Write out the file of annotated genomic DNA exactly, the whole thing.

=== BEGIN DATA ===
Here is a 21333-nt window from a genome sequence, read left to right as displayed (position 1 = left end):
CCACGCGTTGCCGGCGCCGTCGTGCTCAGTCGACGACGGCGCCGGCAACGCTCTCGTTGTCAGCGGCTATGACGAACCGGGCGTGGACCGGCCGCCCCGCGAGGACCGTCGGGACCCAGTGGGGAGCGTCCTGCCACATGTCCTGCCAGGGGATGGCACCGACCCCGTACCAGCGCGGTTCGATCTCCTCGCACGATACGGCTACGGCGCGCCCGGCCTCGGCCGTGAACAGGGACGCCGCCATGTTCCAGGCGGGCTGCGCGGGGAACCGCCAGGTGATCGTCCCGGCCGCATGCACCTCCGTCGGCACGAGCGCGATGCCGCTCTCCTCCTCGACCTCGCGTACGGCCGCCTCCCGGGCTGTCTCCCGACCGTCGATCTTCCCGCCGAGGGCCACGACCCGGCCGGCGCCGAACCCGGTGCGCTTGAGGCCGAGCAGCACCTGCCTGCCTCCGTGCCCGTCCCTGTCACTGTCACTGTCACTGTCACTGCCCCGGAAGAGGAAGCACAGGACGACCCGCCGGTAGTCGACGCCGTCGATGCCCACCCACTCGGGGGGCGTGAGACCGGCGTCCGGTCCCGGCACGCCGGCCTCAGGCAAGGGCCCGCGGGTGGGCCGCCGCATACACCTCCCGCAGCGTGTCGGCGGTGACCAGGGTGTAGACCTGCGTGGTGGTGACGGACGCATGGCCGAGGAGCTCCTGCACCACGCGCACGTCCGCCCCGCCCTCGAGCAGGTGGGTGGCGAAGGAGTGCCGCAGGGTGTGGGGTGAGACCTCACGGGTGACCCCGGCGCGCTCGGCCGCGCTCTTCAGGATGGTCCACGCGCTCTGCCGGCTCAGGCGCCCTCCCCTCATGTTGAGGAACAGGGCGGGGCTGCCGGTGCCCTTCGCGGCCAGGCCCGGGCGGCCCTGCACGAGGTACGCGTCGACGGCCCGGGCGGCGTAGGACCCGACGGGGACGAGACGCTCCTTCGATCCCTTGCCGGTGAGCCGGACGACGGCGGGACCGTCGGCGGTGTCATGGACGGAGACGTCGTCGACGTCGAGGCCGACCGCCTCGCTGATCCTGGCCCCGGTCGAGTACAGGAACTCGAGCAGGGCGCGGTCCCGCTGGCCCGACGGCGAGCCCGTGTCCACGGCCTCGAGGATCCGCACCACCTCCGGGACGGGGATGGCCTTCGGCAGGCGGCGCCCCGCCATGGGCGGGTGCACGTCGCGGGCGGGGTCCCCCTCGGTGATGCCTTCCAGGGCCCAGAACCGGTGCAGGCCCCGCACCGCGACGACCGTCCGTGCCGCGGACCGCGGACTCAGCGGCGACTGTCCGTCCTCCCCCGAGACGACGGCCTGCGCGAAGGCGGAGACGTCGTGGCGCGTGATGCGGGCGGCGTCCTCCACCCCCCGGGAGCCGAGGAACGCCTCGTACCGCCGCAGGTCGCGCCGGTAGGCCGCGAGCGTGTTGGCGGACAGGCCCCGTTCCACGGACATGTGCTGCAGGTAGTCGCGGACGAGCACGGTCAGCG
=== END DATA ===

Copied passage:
Here is a 21333-nt window from a genome sequence, read left to right as displayed (position 1 = left end):
CCACGCGTTGCCGGCGCCGTCGTGCTCAGTCGACGACGGCGCCGGCAACGCTCTCGTTGTCAGCGGCTATGACGAACCGGGCGTGGACCGGCCGCCCCGCGAGGACCGTCGGGACCCAGTGGGGAGCGTCCTGCCACATGTCCTGCCAGGGGATGGCACCGACCCCGTACCAGCGCGGTTCGATCTCCTCGCACGATACGGCTACGGCGCGCCCGGCCTCGGCCGTGAACAGGGACGCCGCCATGTTCCAGGCGGGCTGCGCGGGGAACCGCCAGGTGATCGTCCCGGCCGCATGCACCTCCGTCGGCACGAGCGCGATGCCGCTCTCCTCCTCGACCTCGCGTACGGCCGCCTCCCGGGCTGTCTCCCGACCGTCGATCTTCCCGCCGAGGGCCACGACCCGGCCGGCGCCGAACCCGGTGCGCTTGAGGCCGAGCAGCACCTGCCTGCCTCCGTGCCCGTCCCTGTCACTGTCACTGTCACTGTCACTGCCCCGGAAGAGGAAGCACAGGACGACCCGCCGGTAGTCGACGCCGTCGATGCCCACCCACTCGGGGGGCGTGAGACCGGCGTCCGGTCCCGGCACGCCGGCCTCAGGCAAGGGCCCGCGGGTGGGCCGCCGCATACACCTCCCGCAGCGTGTCGGCGGTGACCAGGGTGTAGACCTGCGTGGTGGTGACGGACGCATGGCCGAGGAGCTCCTGCACCACGCGCACGTCCGCCCCGCCCTCGAGCAGGTGGGTGGCGAAGGAGTGCCGCAGGGTGTGGGGTGAGACCTCACGGGTGACCCCGGCGCGCTCGGCCGCGCTCTTCAGGATGGTCCACGCGCTCTGCCGGCTCAGGCGCCCTCCCCTCATGTTGAGGAACAGGGCGGGGCTGCCGGTGCCCTTCGCGGCCAGGCCCGGGCGGCCCTGCACGAGGTACGCGTCGACGGCCCGGGCGGCGTAGGACCCGACGGGGACGAGACGCTCCTTCGATCCCTTGCCGGTGAGCCGGACGACGGCGGGACCGTCGGCGGTGTCATGGACGGAGACGTCGTCGACGTCGAGGCCGACCGCCTCGCTGATCCTGGCCCCGGTCGAGTACAGGAACTCGAGCAGGGCGCGGTCCCGCTGGCCCGACGGCGAGCCCGTGTCCACGGCCTCGAGGATCCGCACCACCTCCGGGACGGGGATGGCCTTCGGCAGGCGGCGCCCCGCCATGGGCGGGTGCACGTCGCGGGCGGGGTCCCCCTCGGTGATGCCTTCCAGGGCCCAGAACCGGTGCAGGCCCCGCACCGCGACGACCGTCCGTGCCGCGGACCGCGGACTCAGCGGCGACTGTCCGTCCTCCCCCGAGACGACGGCCTGCGCGAAGGCGGAGACGTCGTGGCGCGTGATGCGGGCGGCGTCCTCCACCCCCCGGGAGCCGAGGAACGCCTCGTACCGCCGCAGGTCGCGCCGGTAGGCCGCGAGCGTGTTGGCGGACAGGCCCCGTTCCACGGACATGTGCTGCAGGTAGTCGCGGACGAGCACGGTCAGCG